Tracking the cash
Massachusetts lawmakers turn the corner in reporting donor information
after decades of shrugging off campaign finance disclosure mandates, Massachusetts lawmakers have finally turned the tide in reporting what their donors do for a living, giving watchdogs the tools to monitor the influence of money in state politics.
Under campaign finance law, anyone who contributes an aggregate of $200 or more in a calendar year to a single campaign has to provide his or her occupation and employer information. For years, contributors neglected to provide the information and many campaigns were lax in tracking it down. In the 2007-2008 election cycle, according to a CommonWealth review, more than 21 percent of large donors to state lawmakers were not identified by occupation or employer. In 2009-2010, the number dipped slightly to 20 percent. But in the 2011-2012 cycle, it plummeted to just 4 percent, out of a total of about 19,200 contributors of $200 or more.
Nearly 150 of the 200 state representatives and senators had complete information on all their $200 donors as of August 31. Of the remaining lawmakers, most lacked information on only a handful of contributors; the campaigns of just 12 lawmakers, including House Speaker Robert DeLeo and Senate Minority Leader Bruce Tarr, accounted for nearly half of all the donors not identified by occupation or employer.
“We just give it a fair amount of attention,” says state Sen. William Brownsberger of Belmont, who shows just one donor of $200 or more with no employment information out of more than 300. “In the world we live in right now, it’s not hard to find someone’s employer or occupation.”
State Sen. Barry Finegold of Andover says he had issues in the past with donors failing to report the information, but a new campaign team has made it a priority to get the information rather than relying on the donor to supply it. “We actively just try to Google people, call people. Most of the donors we know, so for us it’s probably just as easy to get the information,” he says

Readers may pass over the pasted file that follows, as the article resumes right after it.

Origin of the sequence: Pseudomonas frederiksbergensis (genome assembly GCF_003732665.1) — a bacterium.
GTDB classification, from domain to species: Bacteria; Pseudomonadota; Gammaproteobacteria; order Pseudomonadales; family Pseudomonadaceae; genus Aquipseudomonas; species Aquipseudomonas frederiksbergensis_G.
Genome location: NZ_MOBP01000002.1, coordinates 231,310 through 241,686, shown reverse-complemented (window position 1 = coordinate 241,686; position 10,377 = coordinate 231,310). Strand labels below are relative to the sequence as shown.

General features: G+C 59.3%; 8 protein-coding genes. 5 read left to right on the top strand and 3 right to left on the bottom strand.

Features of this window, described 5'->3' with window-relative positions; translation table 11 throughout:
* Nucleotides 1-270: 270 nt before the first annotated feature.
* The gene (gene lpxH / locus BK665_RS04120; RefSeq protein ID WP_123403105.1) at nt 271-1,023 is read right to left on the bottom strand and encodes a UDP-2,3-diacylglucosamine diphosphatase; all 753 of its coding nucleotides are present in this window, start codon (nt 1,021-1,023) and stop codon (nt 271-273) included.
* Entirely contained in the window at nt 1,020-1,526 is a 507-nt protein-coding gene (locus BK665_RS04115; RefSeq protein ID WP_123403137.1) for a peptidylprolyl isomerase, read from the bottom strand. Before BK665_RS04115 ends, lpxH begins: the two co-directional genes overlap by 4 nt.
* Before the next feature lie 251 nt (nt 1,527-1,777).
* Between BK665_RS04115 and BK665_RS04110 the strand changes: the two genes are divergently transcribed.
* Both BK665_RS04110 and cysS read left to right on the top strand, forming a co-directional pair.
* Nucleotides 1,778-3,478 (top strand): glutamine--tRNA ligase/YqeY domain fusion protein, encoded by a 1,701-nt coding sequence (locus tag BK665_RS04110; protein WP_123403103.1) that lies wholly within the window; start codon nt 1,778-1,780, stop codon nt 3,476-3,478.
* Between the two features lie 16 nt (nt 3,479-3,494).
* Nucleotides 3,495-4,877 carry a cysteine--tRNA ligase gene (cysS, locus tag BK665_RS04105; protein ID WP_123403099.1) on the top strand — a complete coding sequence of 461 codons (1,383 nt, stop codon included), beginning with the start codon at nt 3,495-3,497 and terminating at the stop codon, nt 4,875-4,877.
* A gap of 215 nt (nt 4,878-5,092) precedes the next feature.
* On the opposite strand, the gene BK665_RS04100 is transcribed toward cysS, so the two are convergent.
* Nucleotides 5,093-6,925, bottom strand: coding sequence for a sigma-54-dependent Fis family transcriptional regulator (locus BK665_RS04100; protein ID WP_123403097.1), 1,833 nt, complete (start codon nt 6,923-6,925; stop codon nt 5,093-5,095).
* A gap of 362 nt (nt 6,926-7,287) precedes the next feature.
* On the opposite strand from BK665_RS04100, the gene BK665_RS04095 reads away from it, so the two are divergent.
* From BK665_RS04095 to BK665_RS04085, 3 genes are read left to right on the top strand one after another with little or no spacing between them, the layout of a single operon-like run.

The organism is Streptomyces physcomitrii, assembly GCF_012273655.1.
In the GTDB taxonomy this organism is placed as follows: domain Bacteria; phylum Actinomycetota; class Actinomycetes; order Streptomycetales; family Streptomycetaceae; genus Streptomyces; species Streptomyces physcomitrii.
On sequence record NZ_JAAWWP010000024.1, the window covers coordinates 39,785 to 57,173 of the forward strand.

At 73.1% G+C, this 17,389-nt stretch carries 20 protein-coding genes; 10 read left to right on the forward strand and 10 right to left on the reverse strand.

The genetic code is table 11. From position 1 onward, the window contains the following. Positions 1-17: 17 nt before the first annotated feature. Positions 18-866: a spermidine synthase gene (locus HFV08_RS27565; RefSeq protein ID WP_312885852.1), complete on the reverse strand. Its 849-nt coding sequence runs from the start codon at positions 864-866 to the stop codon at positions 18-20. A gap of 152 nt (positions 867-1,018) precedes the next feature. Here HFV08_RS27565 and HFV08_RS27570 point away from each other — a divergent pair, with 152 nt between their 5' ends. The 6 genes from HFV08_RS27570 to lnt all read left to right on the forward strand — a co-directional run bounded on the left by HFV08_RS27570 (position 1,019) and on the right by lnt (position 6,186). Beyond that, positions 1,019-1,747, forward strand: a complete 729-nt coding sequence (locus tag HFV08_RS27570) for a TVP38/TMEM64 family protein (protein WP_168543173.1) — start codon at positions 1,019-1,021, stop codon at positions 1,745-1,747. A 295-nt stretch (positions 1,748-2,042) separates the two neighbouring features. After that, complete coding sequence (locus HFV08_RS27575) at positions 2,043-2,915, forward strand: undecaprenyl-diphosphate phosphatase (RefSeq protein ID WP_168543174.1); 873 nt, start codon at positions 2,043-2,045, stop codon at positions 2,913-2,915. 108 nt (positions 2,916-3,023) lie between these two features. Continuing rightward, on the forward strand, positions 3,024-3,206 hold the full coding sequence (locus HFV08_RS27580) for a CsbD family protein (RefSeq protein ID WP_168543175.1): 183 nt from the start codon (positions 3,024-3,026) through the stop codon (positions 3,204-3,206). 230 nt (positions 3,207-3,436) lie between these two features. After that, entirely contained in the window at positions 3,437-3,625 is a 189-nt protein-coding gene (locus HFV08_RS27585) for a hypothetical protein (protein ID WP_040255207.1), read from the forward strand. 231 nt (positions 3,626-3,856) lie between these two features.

As of the August 31 reporting date, DeLeo had the most $200-plus donors lacking employment information, but even so the number represented less than 5 percent of his contributors because so many people give to his campaign.
More than 43 percent of the $200-plus donors to the campaign of Rep. Joseph Wagner of Chicopee were not identified by occupation or employer, and they accounted for nearly half of the money he received from those large contributors. Other lawmakers lacking work data on a significant number of $200-plus contributors were Rep. Thomas Calter of Kingston (33 percent unidentified); Tarr, the Senate Republican leader from Gloucester (20 percent); Rep. Antonio Cabral of New Bedford (14 percent), and Sen. Michael Rodrigues of Westport (11 percent).
Rodrigues says sometimes it’s hard to track down the occupations of some donors because the contributor is “a friend of a friend” or unknown to anyone in the campaign. “We’ve gotten a lot better,” he says. “We’ve been trying very hard to collect that information.”
If a contributor fails to identify their occupation or employer, state law requires the candidate’s campaign to make a good-faith effort to obtain the information or return the donation. Jason Tait, the spokesman for the state’s Office of Campaign and Political Finance, says all a campaign has to do is indicate on its reports that the information has been requested from the donor and they can keep the money. If there is no response, campaigns are supposed to send a follow-up letter requesting it. After that, nothing more is required.